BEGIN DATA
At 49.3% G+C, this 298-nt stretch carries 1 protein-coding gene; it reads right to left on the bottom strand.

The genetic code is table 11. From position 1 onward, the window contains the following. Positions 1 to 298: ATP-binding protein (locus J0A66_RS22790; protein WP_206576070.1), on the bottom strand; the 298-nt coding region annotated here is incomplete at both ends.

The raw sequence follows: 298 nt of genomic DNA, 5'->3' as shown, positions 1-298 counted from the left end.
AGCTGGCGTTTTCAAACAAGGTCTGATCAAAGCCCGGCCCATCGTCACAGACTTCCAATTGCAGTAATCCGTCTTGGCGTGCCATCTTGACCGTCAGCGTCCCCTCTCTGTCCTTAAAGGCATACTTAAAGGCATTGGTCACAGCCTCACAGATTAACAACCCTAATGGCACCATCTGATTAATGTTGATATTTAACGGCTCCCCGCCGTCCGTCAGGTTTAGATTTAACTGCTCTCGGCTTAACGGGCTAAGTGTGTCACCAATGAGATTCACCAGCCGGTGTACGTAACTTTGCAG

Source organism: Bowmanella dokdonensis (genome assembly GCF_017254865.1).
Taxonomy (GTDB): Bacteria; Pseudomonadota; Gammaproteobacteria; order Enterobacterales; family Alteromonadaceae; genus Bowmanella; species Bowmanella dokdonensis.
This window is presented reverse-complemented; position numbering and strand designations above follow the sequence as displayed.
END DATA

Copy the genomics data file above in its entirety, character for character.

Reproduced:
At 49.3% G+C, this 298-nt stretch carries 1 protein-coding gene; it reads right to left on the bottom strand.

The genetic code is table 11. From position 1 onward, the window contains the following. Positions 1 to 298: ATP-binding protein (locus J0A66_RS22790; protein WP_206576070.1), on the bottom strand; the 298-nt coding region annotated here is incomplete at both ends.

The raw sequence follows: 298 nt of genomic DNA, 5'->3' as shown, positions 1-298 counted from the left end.
AGCTGGCGTTTTCAAACAAGGTCTGATCAAAGCCCGGCCCATCGTCACAGACTTCCAATTGCAGTAATCCGTCTTGGCGTGCCATCTTGACCGTCAGCGTCCCCTCTCTGTCCTTAAAGGCATACTTAAAGGCATTGGTCACAGCCTCACAGATTAACAACCCTAATGGCACCATCTGATTAATGTTGATATTTAACGGCTCCCCGCCGTCCGTCAGGTTTAGATTTAACTGCTCTCGGCTTAACGGGCTAAGTGTGTCACCAATGAGATTCACCAGCCGGTGTACGTAACTTTGCAG

Source organism: Bowmanella dokdonensis (genome assembly GCF_017254865.1).
Taxonomy (GTDB): Bacteria; Pseudomonadota; Gammaproteobacteria; order Enterobacterales; family Alteromonadaceae; genus Bowmanella; species Bowmanella dokdonensis.
This window is presented reverse-complemented; position numbering and strand designations above follow the sequence as displayed.